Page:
HARDCORE PUNK STALWART BACKTRACK ROCKS UNDERBELLY WITH SEVEN OTHER BANDS
River Ruckus pushes celebrities into St. Johns, Southlight Gallery welcomes guest artists, and volunteers clean up your Independence Day mess
There’s a definite upshot to a style of music in which the typical track clocks in around 90 seconds of breakneck, venue-shuddering testosterone — that upshot being there’s lots of songs in a set and lots of bands on the bill. Hardcore punk stalwarts Backtrack, Harm’s Way, Expire and Turnstile pack into Underbelly with four other bands (!) to deliver larynx-shredding calls-to-action, burly power chords and a general ruckus. Oh, and you get to watch a bunch of riley teens and 20-somethings elbow and stomp the piss out of each other — always big fun. 4 p.m. July 6, Underbelly, Downtown, $20.
RIVER RUCKUS FESTIVAL OF WATER
When you hear that city and county politicians, TV reporters and other “local celebrities” are jumping in the St. Johns, you might offer to push. But this leap is for charity, with the ruckus kicking off SweetWater Brewing Company’s campaign to raise $10,000 for the St. Johns Riverkeeper. Check it: free boat rides, standup paddleboard lessons, a kayak flotilla, craft beer and killer local bands including RickoLus, The Little Books, Four Families, This Frontier Needs Heroes, Canary in the Coalmine and Al Poindexter & the River Rise. Drink craft beers and save the river! 10 a.m.-9 p.m. July 5, Riverside Arts Market, free admission.
Fear and Loathing in Las Vegas has inspired love, hate and much more. Jacksonville University graduate Arelis Resto cites it and the Samuel Johnson quote in its prologue, “He who makes a beast of himself gets rid of the pain of being a man,” in creating Self Medicated. A green wash gives the painting a sickly, acidic look. Resto juxtaposes the seemingly fertile female form with the presence of death: “We’re healthy and we’re coping, but behind all of that, we have these major internal conflicts.” Featured in Members’ Choice, opening during art walk, 6-9 p.m. July 2, and on display through July 18 at Southlight Gallery, Downtown, free.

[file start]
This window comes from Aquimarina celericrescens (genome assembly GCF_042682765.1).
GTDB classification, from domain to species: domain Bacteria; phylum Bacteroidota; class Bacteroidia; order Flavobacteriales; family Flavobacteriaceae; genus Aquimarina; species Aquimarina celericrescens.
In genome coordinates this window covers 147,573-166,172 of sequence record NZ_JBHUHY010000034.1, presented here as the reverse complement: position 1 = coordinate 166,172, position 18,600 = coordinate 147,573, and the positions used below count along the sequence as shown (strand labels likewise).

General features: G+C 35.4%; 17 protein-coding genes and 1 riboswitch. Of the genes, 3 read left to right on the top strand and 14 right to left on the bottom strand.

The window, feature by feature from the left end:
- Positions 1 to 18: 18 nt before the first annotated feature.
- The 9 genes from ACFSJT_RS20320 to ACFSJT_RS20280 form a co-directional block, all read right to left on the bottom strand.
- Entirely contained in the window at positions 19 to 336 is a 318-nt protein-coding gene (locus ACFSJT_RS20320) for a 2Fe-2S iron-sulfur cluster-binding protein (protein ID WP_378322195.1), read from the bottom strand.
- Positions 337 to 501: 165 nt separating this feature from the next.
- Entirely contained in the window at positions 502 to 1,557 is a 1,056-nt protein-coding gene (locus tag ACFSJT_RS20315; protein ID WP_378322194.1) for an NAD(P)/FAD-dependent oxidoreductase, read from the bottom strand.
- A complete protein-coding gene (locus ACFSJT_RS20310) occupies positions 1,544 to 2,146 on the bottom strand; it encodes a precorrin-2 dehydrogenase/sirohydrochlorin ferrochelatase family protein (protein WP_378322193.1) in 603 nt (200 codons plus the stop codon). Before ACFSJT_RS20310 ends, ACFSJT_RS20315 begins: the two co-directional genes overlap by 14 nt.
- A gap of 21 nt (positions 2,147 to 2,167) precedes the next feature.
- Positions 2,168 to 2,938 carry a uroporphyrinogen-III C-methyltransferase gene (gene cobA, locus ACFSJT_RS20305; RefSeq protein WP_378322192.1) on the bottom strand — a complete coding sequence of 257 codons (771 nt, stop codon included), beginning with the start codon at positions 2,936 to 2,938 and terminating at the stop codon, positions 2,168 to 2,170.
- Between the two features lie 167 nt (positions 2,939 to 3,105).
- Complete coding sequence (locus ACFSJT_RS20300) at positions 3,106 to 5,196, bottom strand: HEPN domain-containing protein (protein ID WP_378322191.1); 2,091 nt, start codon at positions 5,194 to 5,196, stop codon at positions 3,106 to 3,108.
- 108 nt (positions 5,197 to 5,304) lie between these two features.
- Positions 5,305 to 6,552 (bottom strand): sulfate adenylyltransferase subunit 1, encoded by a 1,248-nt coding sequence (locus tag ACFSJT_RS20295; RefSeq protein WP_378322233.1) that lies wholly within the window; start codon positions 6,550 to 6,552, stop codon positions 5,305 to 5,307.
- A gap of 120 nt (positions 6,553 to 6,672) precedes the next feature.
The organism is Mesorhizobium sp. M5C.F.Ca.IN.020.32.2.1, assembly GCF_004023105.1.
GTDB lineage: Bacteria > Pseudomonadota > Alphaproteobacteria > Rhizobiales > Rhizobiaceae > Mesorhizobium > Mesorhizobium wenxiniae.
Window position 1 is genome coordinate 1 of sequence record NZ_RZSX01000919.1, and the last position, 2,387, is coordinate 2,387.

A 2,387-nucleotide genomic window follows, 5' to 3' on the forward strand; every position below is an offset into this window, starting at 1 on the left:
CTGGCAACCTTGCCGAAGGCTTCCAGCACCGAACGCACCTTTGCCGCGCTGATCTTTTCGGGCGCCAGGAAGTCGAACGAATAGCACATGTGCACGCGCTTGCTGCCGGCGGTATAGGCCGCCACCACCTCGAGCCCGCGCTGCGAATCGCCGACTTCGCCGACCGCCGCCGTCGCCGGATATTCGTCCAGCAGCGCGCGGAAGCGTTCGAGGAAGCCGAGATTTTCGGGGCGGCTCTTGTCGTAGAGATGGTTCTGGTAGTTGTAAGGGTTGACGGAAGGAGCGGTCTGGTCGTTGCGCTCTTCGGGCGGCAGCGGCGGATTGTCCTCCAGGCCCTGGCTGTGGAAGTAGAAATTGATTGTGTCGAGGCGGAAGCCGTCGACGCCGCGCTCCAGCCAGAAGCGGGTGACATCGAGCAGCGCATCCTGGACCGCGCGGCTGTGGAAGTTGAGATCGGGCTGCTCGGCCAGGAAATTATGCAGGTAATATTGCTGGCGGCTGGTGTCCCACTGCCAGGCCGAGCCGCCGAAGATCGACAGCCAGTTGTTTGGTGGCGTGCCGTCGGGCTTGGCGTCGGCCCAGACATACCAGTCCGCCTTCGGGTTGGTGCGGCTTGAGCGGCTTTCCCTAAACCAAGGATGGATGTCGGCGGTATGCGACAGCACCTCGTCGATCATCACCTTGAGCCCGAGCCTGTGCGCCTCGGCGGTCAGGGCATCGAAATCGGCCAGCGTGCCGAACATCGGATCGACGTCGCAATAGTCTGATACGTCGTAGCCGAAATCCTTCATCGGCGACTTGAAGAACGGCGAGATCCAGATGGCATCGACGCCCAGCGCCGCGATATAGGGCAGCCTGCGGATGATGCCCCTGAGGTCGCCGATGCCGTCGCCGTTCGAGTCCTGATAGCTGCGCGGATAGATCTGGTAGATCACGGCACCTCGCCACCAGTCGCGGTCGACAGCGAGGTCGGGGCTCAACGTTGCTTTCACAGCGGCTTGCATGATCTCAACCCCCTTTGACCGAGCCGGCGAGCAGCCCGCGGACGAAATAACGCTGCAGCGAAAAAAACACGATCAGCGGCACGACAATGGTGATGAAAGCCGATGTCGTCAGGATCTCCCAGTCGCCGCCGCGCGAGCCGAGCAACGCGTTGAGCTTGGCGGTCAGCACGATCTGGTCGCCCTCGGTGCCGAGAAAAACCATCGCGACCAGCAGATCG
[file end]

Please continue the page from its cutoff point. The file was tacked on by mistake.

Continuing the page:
As Shinobi Ninja’s penchant for on-stage personas might imply, there’s a Jekyll-and-Hyde dichotomy to the loosely sutured genres in their songs. Guitarist Maniac Mike serves up Pantera-thrash riffs that give way to glassy chord structure and hip-hop beats when Baby G lays down the rhymes. Though the mid-song transitions are about as subtle and graceful as Beverly Hills Ninja – these are pretty much rock songs with a legit hip-hop section plunked in – that’s OK. Tracks like “ILL ISH,” which expresses Ninja’s love of drinking, smoking weed and all types of ill shit (our kind of people), really gain charm from the random. 8 p.m. July 5, Jack Rabbits, San Marco, $8.
You could look at The Supervillains and assume they’re just another bunch of white-dude weed apologists doing reggae. You would be wrong. Well, mostly wrong. They are in fact white dudes doing reggae, and the cover art to their 2006 record Grow Your Own (which features “Mary Jane & Jägermeister,” a love song to some of their favorite things) is just a picture of some dank. But that’s not why the Orlando-based quartet’s frequently sold-out live shows have earned such acclaim for a decade now: to get that, you have to be at the party they throw down. (There’s a reason they’re sponsored by Jäger.) Get up, stand up, indeed. 8 p.m. July 5, Freebird Live, Jax Beach, $10-$15.
AFTER THE FIREWORKS
JULY 5 CLEANUP
We get it. You like explosions and pretty colors. But Independence Day is one of the busiest traffic days of the year, and our residents are messy (not you, everyone else), so someone has to clean up all this trash. The city of Jacksonville and Keep Jacksonville Beautiful team up with the Beaches Sea Turtle Patrol to pick up whatever we dropped on Jacksonville Beach from 7-9 a.m. July 5. They provide volunteers with litter collection bags and gloves. Also, the nonprofit Keepers of the Coast leads the sixth annual “Day After” Beach Cleanup, 10 a.m.-noon at beach access points throughout St. Johns County. For details, call Keep Jacksonville Beautiful, 630-3420; Keepers of the Coast, 814-2172.